LumberJocks

Christmas Present: Walnut Cork Board

  • Advertise with us
Project by Jonathan posted 12-24-2012 02:59 PM 1145 views 3 times favorited 13 comments Add to Favorites Watch

I began this project a couple of years ago, and decided to finish it for a Christmas gift this year. This was built to fit a specific location in a family member’s house, just above her desk area, above the counter she uses as a desk and below the cabinets. I decided to take the first couple of photos on our vintage Christmas tablecloth since it’s a Christmas present.

I began by constructing the frame, using half lap joints at the 4-corners. I did not wrap the grain, but instead used 2-different pieces of walnut, ripped in half. The top and bottom of the board are one piece, while the left and right sides are another piece. Then I used the router and a chisel to add the rabbet to receive the plywood backing, which is countersunk 3/64” below the frame. I also used a roundover bit along the outside edge of the frame.

I applied 5-coats of General Finishes Arm R Seal Satin to the walnut frame before gluing in the plywood substrate. The back of the plywood received 3-coats of Arm R Seal. The frame also received several applications of Renaissance Wax before I applied the light painter’s tape to help avoid any contact cement getting on the walnut during application.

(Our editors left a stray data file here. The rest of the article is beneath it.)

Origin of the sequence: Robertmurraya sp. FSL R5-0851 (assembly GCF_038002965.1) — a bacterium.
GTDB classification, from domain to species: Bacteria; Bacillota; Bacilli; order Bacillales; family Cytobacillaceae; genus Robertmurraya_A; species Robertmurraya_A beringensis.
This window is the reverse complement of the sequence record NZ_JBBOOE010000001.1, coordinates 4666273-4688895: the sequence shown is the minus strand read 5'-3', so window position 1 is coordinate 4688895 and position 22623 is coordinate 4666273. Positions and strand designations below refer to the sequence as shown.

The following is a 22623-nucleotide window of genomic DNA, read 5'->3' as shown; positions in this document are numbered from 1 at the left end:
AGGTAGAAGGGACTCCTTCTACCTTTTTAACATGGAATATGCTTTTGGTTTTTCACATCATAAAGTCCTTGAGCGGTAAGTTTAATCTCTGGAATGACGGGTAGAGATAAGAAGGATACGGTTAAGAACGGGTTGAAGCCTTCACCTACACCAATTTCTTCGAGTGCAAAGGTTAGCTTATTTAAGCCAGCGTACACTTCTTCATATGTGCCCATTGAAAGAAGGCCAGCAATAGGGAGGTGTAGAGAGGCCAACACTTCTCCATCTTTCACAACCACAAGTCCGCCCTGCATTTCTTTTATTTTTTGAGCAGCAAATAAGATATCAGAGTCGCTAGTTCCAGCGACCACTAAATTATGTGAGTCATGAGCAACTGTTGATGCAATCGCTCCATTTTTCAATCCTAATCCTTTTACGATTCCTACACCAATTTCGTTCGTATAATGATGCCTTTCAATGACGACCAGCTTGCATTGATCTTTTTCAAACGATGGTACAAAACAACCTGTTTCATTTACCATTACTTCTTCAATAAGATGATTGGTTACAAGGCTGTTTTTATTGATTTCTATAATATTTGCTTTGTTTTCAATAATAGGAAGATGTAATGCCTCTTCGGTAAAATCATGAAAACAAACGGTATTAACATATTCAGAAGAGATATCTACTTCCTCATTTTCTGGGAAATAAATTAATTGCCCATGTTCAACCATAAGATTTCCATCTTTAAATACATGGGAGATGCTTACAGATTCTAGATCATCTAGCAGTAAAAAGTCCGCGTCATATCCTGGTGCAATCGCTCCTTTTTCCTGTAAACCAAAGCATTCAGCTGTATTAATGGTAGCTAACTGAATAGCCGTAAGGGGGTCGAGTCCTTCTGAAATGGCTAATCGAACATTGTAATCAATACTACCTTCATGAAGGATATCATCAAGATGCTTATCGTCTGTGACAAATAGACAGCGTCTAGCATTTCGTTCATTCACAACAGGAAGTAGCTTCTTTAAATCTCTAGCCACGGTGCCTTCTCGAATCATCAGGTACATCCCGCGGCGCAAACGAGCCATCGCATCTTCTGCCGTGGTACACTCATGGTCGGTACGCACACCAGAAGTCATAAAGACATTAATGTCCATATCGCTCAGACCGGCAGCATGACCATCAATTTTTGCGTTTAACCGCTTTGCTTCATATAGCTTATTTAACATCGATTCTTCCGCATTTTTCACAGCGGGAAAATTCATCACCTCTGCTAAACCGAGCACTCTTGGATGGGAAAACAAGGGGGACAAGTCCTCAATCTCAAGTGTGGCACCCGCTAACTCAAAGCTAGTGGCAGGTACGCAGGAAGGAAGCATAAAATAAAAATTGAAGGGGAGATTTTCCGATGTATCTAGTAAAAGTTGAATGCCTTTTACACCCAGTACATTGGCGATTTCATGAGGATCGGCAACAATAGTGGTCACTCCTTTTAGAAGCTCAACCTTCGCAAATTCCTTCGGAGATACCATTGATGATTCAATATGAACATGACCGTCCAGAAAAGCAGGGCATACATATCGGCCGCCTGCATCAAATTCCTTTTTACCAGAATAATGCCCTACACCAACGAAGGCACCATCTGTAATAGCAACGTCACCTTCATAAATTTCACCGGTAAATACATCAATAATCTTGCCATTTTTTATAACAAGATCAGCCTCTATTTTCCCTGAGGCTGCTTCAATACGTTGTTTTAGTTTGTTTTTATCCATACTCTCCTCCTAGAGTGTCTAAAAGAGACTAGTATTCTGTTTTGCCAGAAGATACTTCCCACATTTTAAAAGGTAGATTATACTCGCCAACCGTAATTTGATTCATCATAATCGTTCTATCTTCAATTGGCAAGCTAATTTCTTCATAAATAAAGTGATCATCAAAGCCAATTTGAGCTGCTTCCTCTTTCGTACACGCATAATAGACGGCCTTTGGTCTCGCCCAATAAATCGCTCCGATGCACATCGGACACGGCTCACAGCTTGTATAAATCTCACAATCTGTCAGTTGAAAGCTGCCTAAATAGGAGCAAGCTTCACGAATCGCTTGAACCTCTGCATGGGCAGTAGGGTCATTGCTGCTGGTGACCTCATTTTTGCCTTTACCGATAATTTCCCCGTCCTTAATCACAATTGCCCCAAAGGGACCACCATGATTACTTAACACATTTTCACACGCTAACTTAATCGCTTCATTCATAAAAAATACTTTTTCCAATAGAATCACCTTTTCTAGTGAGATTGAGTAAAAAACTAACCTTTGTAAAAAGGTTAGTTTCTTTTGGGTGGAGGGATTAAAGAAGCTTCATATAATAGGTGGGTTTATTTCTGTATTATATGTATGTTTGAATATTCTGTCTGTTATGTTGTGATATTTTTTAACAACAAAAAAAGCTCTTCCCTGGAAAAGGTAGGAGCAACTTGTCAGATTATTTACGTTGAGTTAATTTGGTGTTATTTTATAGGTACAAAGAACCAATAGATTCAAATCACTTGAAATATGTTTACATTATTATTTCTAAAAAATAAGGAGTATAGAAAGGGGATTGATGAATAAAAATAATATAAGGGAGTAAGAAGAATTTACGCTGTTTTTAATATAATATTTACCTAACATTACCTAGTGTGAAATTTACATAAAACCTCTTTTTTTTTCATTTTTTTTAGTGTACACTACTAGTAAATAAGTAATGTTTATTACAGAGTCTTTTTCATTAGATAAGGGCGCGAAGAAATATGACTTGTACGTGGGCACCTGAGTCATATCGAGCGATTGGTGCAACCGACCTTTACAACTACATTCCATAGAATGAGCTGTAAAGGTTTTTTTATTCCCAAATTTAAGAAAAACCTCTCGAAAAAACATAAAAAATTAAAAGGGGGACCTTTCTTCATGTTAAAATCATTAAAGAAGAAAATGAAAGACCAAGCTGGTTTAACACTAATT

I used Titebond Post-Forming Neoprene Plus Contact Cement to adhere the corks. I’d highly recommend this contact cement for indoor use. I felt safe using this in my basement, without needing a respirator. Before gluing in the corks, I did a dry fit to make sure I had the spacing correct, as well as generating a seemingly random, yet balanced layout of the corks. Each cork was cut on the bandsaw, removing a portion of the back side to allow for a large and flat glue surface. I ended up needing 256-whole corks and 32-partial corks to fill-in the partial ends of the running bond pattern. The corks sit slightly proud of the walnut frame, allowing for any potential papers or pictures that are stuck to the board to overlap the frame, without any interference. There is a little bit of crookedness on one or two columns of corks, but overall, I’m fairly happy with the layout. I did not add any hardware to hang the board on the wall, as I thought it would be best if the recipient makes that decision.

Dimensions: 32” wide, by 20” tall, walnut frame is 2-5/16” wide
Weight: 9-pounds, 6-ounces
Wood: 4/4 Walnut for the frame @ 13/16” thick, 1/4” MDF core red oak plywood for the center substrate